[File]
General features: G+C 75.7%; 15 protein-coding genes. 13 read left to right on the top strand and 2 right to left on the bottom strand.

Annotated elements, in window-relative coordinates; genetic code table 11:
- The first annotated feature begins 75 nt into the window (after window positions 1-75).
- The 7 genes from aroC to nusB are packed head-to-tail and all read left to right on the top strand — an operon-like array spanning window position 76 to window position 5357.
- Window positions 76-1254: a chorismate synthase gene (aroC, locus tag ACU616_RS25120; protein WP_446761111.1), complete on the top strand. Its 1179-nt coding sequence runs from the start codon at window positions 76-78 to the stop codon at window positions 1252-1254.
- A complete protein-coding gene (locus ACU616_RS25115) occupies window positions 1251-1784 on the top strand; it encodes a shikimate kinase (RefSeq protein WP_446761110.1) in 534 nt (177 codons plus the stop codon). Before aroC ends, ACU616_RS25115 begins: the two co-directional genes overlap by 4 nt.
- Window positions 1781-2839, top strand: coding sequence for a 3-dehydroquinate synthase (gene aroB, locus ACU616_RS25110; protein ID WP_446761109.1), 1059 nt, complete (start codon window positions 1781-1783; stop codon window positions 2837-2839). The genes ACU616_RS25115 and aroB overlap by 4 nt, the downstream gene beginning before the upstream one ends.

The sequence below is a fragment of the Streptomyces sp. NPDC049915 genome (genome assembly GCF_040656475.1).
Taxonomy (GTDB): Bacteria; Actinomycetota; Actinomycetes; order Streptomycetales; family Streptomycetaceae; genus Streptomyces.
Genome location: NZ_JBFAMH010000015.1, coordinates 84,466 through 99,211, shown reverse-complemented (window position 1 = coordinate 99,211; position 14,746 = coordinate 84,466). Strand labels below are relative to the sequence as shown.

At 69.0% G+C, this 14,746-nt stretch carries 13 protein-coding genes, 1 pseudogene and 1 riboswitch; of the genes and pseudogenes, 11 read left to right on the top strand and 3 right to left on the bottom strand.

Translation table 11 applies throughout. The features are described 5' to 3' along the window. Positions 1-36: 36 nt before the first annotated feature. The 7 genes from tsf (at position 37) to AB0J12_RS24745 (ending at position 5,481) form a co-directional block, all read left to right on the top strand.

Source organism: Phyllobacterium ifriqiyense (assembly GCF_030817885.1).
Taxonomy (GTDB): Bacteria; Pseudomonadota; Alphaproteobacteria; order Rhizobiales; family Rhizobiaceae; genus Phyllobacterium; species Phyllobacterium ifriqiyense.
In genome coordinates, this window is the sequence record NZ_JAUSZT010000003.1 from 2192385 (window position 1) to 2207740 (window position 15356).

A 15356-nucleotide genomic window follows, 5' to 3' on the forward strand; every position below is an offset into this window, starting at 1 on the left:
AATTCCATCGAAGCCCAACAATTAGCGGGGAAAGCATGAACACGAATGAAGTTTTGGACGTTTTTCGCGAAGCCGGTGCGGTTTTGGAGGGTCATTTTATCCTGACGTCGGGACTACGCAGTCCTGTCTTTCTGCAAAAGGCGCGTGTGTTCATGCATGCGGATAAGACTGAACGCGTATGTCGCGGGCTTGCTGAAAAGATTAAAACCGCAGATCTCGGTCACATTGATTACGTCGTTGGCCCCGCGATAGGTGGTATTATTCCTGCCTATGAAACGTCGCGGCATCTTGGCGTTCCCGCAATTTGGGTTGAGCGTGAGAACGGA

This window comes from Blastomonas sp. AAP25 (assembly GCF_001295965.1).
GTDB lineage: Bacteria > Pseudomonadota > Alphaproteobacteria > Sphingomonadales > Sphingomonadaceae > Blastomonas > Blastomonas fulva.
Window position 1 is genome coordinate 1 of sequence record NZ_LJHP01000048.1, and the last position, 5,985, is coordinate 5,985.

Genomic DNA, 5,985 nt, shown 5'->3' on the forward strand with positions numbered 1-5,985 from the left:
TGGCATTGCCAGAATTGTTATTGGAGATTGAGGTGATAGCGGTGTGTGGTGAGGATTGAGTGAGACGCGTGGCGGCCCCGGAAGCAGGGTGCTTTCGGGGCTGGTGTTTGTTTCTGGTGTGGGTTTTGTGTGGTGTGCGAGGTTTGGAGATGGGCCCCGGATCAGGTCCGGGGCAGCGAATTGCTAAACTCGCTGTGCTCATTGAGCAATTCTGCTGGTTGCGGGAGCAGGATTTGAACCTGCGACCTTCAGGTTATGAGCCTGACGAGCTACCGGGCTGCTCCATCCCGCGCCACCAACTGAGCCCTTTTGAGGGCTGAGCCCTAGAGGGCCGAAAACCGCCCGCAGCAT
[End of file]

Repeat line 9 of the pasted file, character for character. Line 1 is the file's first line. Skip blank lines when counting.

Taxonomy (GTDB): Bacteria; Actinomycetota; Actinomycetes; order Streptomycetales; family Streptomycetaceae; genus Streptomyces.